I received a notice via my email from the Houston Police Retired Officers Association indicating the Park Place Rangers were having a luncheon for anyone who’d ever worked that sub-station. Apparently a group of old heads get together each month to reminisce and share pictures of their grandkids. I clicked on the link even though I’d only worked Park Place for one month when I was a probationary police officer.
The first thought that came to mind was how grateful I was not to have been fired during that short time I was assigned there. Bear in mind I was a rookie with limited knowledge of police policy; that having been said I think you’d agree with my first impressions. “The story you are about to see is true. The names have been changed to protect the innocent”, isn’t that how the television show Dragnet would begin each episode?
It was my second month wearing a blue uniform; sitting in a patrol car hadn’t become comfortable as yet. (My name’s Friday… My partner and I work evening shift out of Park Place in the City) I was in the passenger seat as we traveled on the 610 Loop when my senior partner reached down and flipped on all the emergency equipment. I thought I’d missed hearing an important call over the radio, not being sure I automatically assumed it was my fault. The police car took an abrupt turn and left the pavement exiting the freeway across the grassy divide and onto the service road at speeds which only an escaped mental patient would attempt, made it to the first intersection where we busted through the red light and pulled into a small restaurant a little further down the road. Another patrol car with its red lights and siren blaring screeched to a halt half a minute later.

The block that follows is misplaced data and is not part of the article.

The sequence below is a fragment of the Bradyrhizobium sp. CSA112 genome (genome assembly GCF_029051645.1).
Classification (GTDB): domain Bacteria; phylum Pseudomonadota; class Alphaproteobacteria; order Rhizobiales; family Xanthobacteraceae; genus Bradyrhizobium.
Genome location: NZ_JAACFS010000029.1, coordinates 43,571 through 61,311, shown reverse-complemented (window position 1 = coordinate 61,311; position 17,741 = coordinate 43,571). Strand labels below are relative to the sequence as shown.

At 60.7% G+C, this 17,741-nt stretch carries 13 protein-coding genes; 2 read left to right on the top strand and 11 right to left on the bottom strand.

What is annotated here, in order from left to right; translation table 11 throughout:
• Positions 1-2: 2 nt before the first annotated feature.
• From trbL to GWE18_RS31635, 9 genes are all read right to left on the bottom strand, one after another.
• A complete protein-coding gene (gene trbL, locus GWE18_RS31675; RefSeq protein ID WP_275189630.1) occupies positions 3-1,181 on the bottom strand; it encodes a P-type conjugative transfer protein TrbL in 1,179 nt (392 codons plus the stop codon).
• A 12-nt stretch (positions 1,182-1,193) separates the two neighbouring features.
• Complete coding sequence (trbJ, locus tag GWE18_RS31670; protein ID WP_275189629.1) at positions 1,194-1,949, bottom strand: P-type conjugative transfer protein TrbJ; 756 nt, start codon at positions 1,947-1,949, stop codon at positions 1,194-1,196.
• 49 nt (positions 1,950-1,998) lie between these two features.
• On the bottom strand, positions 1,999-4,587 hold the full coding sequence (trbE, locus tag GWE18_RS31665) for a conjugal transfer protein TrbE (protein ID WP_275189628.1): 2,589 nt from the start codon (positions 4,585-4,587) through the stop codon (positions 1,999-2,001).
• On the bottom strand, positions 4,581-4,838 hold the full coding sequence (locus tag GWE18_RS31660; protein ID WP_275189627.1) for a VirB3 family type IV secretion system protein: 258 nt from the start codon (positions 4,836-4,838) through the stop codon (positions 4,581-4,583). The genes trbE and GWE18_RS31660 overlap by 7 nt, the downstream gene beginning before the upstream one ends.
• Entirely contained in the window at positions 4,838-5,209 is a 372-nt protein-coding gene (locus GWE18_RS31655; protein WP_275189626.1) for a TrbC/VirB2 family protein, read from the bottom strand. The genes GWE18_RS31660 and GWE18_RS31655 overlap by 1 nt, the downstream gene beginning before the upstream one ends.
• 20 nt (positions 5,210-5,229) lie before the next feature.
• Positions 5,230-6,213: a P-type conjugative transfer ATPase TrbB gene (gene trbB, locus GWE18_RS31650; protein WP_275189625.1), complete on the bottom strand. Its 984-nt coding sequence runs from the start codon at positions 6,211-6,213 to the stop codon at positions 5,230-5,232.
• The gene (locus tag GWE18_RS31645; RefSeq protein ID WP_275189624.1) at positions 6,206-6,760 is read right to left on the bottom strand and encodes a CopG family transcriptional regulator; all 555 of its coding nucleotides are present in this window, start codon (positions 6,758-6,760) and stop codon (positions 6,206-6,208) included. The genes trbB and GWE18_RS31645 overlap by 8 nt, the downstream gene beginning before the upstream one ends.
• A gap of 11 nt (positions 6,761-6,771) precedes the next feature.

I figured a robbery or some other major police issue was in progress; I was wrong. These two particular seasoned veteran officers had a standing bet each evening to see who would arrive at their favorite eating establishment first. Later that evening while comparing notes with another rookie I was told to be cautious when assigned to ride with either of them as they enjoyed “pranking” with rookies; oh, really!
My fellow rookie gave me a heads up; never let either of these two senior officers handle your pistol. It sounded a bit odd; but according to “myth” a senior officer was admiring how nice a rookie’s brand new Smith & Wesson pistol looked and asked if he could have a closer look. The senior officer leaned out the window of the patrol car while driving through an intersection, fired off several shots in the air and handed it back, “Shoots nice too!”
Having driven to the restaurant via the stock car rally with a crazy partner with no regard for the public’s safety, much less Department rules and regulations, I figured if I made it through my month at Park Place without getting fired or worse, I’d consider myself lucky. I had sense enough to keep my mouth shut and pray rather than speak of my experience openly; being a rookie required putting up with local customs, all the same I think I’ll skip the luncheon for “any one who ever worked Park Place”.